Rodi buddie water smells like chlorine

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Flreefer772

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Noticed a smell of chlorine in my ro water. It’s testing 0 tds. I’ve tested my tap water and it’s reading 180tds so I know it’s reading correctly. Anyone have this problem?
 
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Flreefer772

Flreefer772

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Chlorine and more importantly Chloramines can travel through your membrane and DI resin without being removed. Many people have had this problem. Carbon is the only component of your RODI system that can successfully remove Chlorine and Chloramines. Carbon removes Chlorine with little trouble and even a small amount of carbon is able to remove a substantial amount of Chlorine. But Chloramines on the other hand is a different story. Standard and even high grade carbon can be rapidly depleted by Chloramines. Chlorine dissipates and evaporates from water quickly, Chloramines does not. So your best bet to prevent Chloramines from becoming a problem is to use Catalytic carbon. Bulk Reef Supply sells something called Chloramine buster carbon that also works well. So, 0 TDS doesn’t always mean safe water. You need to regularly change your carbon and use Catalytic carbon to prevent Chlorine and Chloramines from becoming a major issue for your corals.
 
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Quietman

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I use 2 series generic carbon block from KoolerMax (proprietary fit for my unit) and I don't have any issues with the chloramine city water leaching through. I replace carbon usually between 6 months and a year for maybe 30-50 gallons/week usage.

If I had a BRS RO/DI unit I likely would purchase the Chloramine Carbon block - since I have chloramines. But also since I have no issues now - why go to the expense?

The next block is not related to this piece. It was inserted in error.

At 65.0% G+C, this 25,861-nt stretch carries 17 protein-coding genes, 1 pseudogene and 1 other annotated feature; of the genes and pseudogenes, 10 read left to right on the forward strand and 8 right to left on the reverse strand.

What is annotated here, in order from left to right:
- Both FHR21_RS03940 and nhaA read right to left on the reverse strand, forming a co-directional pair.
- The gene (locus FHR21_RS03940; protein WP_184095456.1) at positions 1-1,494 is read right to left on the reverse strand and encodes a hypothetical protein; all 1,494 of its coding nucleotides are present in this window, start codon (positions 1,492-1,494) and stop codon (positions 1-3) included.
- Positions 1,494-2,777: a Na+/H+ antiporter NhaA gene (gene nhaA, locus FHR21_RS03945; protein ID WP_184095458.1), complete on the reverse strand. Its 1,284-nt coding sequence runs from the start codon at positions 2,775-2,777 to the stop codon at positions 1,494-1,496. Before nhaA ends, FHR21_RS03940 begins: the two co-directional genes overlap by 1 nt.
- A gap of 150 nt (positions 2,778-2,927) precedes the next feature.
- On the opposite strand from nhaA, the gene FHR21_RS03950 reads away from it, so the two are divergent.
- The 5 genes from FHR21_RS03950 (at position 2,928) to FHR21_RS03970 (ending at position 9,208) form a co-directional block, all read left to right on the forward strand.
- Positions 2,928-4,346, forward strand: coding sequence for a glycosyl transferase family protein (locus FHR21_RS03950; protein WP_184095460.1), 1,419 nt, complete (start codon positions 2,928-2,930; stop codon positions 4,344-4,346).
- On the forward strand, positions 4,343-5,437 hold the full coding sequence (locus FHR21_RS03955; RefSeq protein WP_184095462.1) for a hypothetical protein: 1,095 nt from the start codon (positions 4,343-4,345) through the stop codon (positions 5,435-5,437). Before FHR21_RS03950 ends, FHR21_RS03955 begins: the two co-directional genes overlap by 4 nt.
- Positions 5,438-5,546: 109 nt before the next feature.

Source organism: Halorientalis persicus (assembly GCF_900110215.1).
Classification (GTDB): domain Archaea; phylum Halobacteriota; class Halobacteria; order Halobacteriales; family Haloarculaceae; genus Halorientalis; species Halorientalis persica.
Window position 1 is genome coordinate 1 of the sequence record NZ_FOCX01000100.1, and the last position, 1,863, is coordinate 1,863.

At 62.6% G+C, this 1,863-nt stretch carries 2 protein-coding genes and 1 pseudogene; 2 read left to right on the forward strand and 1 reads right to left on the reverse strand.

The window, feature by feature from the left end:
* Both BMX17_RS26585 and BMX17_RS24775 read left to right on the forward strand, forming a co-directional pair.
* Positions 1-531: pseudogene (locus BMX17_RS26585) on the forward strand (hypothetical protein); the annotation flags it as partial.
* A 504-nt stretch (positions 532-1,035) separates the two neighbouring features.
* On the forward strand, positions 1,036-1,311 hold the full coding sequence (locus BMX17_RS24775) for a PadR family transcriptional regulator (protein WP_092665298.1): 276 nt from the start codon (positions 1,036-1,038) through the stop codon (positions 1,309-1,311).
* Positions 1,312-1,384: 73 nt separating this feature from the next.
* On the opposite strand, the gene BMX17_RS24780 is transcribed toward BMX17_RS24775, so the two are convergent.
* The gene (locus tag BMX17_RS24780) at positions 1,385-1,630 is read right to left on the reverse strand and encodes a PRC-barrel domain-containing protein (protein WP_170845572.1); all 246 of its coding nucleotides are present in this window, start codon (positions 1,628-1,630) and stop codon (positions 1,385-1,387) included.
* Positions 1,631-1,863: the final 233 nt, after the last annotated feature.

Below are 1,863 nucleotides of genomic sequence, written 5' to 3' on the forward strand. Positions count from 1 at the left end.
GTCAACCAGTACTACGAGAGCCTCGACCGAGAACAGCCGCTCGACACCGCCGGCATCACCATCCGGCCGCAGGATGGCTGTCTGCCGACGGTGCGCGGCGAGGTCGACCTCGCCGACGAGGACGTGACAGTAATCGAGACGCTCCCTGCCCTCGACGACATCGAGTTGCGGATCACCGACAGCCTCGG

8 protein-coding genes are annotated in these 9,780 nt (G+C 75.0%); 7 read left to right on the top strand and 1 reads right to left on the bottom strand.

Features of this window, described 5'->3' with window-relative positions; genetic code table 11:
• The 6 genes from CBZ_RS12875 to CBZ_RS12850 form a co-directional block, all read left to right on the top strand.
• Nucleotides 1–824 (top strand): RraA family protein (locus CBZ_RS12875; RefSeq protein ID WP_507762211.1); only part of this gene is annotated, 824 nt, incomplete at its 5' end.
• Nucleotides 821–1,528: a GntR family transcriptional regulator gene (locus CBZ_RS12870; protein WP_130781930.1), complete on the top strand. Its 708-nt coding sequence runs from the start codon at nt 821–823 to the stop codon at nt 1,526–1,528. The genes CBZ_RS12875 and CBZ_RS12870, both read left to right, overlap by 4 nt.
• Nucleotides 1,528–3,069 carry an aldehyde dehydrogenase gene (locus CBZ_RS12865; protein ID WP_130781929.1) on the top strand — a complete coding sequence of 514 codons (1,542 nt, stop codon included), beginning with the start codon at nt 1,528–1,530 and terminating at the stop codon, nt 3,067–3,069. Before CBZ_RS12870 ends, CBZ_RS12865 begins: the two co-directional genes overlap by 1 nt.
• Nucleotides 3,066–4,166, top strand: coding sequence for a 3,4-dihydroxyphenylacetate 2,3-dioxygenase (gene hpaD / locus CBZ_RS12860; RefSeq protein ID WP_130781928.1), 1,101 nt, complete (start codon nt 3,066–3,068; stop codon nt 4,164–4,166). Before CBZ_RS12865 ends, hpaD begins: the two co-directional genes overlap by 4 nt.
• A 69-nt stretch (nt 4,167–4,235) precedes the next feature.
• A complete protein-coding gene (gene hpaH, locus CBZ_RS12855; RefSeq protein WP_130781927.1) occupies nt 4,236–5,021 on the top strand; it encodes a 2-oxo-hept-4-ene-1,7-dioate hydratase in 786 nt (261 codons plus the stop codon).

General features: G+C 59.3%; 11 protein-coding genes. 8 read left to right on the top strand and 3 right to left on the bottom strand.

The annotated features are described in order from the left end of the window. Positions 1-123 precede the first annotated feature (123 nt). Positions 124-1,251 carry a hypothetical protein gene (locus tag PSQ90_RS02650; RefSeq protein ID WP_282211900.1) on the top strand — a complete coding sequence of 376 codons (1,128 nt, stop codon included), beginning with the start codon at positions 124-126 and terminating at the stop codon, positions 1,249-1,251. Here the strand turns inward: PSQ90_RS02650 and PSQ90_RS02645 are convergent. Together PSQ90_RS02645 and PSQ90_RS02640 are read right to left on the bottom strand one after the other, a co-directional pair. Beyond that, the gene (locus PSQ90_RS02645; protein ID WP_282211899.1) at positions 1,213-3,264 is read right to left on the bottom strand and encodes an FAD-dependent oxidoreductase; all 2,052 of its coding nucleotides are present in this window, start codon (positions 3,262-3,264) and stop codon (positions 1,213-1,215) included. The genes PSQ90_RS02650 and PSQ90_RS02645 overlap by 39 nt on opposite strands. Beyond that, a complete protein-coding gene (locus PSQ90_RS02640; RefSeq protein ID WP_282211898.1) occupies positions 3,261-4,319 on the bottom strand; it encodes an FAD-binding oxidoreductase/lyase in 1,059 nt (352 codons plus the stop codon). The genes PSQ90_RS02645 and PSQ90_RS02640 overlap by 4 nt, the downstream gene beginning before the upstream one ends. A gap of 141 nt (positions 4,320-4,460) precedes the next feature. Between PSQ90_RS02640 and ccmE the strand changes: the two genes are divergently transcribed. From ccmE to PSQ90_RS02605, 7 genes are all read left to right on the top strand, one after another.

Storm Trooper Reefer

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Chlorine and more importantly Chloramines can travel through your membrane and DI resin without being removed. Many people have had this problem. Carbon is the only component of your RODI system that can successfully remove Chlorine and Chloramines. Carbon removes Chlorine with little trouble and even a small amount of carbon is able to remove a substantial amount of Chlorine. But Chloramines on the other hand is a different story. Standard and even high grade carbon can be rapidly depleted by Chloramines. Chlorine dissipates and evaporates from water quickly, Chloramines does not. So your best bet to prevent Chloramines from becoming a problem is to use Catalytic carbon. Bulk Reef Supply sells something called Chloramine buster carbon that also works well. So, 0 TDS doesn’t always mean safe water. You need to regularly change your carbon and use Catalytic carbon to prevent Chlorine and Chloramines from becoming a major issue for your corals.
Chlorides (chlorine and similar) evaporates out of water. The rule of thumb is 2 hours per gallon in an open 5 gallon bucket with aeration (but not what you want to do with RODI, defeats the purpose and this also allows the H2O to absorb what is in the air)
 
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WHAT DOES THE TERM "GOOD WATER QUALITY" MEAN TO YOU?

  • Your aquarium water is in acceptable ranges measured by consumer level water tests

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